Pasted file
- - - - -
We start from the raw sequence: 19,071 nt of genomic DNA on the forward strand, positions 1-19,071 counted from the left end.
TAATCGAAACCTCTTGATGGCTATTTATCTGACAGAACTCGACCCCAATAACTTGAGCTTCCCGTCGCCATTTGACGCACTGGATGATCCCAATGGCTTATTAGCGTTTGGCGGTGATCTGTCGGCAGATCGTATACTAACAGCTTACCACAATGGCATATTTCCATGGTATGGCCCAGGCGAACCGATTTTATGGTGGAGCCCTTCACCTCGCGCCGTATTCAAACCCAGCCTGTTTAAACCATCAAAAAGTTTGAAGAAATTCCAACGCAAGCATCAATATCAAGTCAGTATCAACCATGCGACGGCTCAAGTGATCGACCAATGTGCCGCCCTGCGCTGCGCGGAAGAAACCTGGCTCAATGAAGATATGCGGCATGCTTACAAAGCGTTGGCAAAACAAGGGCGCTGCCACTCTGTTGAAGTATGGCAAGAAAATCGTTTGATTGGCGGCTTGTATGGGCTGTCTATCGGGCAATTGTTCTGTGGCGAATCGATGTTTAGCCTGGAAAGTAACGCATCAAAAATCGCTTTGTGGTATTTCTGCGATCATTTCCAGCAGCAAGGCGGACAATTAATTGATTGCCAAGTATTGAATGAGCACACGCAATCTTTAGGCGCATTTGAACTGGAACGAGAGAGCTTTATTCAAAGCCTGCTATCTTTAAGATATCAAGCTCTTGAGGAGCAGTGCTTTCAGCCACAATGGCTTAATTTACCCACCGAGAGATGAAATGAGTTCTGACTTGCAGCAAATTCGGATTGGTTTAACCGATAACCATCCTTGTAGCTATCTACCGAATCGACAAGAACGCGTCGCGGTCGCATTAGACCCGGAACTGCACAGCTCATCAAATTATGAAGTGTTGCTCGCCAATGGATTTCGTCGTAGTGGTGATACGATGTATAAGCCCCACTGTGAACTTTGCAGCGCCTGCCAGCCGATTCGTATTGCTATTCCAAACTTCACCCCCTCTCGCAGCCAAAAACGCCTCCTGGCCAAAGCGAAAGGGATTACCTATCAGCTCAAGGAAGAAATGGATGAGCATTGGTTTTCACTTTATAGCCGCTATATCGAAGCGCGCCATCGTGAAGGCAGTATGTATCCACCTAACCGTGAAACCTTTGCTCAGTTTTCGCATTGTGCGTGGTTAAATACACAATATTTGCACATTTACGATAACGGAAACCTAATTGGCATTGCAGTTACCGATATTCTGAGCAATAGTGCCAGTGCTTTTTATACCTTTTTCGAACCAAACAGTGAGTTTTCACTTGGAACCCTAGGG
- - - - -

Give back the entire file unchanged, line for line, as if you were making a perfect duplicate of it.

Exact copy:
We start from the raw sequence: 19,071 nt of genomic DNA on the forward strand, positions 1-19,071 counted from the left end.
TAATCGAAACCTCTTGATGGCTATTTATCTGACAGAACTCGACCCCAATAACTTGAGCTTCCCGTCGCCATTTGACGCACTGGATGATCCCAATGGCTTATTAGCGTTTGGCGGTGATCTGTCGGCAGATCGTATACTAACAGCTTACCACAATGGCATATTTCCATGGTATGGCCCAGGCGAACCGATTTTATGGTGGAGCCCTTCACCTCGCGCCGTATTCAAACCCAGCCTGTTTAAACCATCAAAAAGTTTGAAGAAATTCCAACGCAAGCATCAATATCAAGTCAGTATCAACCATGCGACGGCTCAAGTGATCGACCAATGTGCCGCCCTGCGCTGCGCGGAAGAAACCTGGCTCAATGAAGATATGCGGCATGCTTACAAAGCGTTGGCAAAACAAGGGCGCTGCCACTCTGTTGAAGTATGGCAAGAAAATCGTTTGATTGGCGGCTTGTATGGGCTGTCTATCGGGCAATTGTTCTGTGGCGAATCGATGTTTAGCCTGGAAAGTAACGCATCAAAAATCGCTTTGTGGTATTTCTGCGATCATTTCCAGCAGCAAGGCGGACAATTAATTGATTGCCAAGTATTGAATGAGCACACGCAATCTTTAGGCGCATTTGAACTGGAACGAGAGAGCTTTATTCAAAGCCTGCTATCTTTAAGATATCAAGCTCTTGAGGAGCAGTGCTTTCAGCCACAATGGCTTAATTTACCCACCGAGAGATGAAATGAGTTCTGACTTGCAGCAAATTCGGATTGGTTTAACCGATAACCATCCTTGTAGCTATCTACCGAATCGACAAGAACGCGTCGCGGTCGCATTAGACCCGGAACTGCACAGCTCATCAAATTATGAAGTGTTGCTCGCCAATGGATTTCGTCGTAGTGGTGATACGATGTATAAGCCCCACTGTGAACTTTGCAGCGCCTGCCAGCCGATTCGTATTGCTATTCCAAACTTCACCCCCTCTCGCAGCCAAAAACGCCTCCTGGCCAAAGCGAAAGGGATTACCTATCAGCTCAAGGAAGAAATGGATGAGCATTGGTTTTCACTTTATAGCCGCTATATCGAAGCGCGCCATCGTGAAGGCAGTATGTATCCACCTAACCGTGAAACCTTTGCTCAGTTTTCGCATTGTGCGTGGTTAAATACACAATATTTGCACATTTACGATAACGGAAACCTAATTGGCATTGCAGTTACCGATATTCTGAGCAATAGTGCCAGTGCTTTTTATACCTTTTTCGAACCAAACAGTGAGTTTTCACTTGGAACCCTAGGG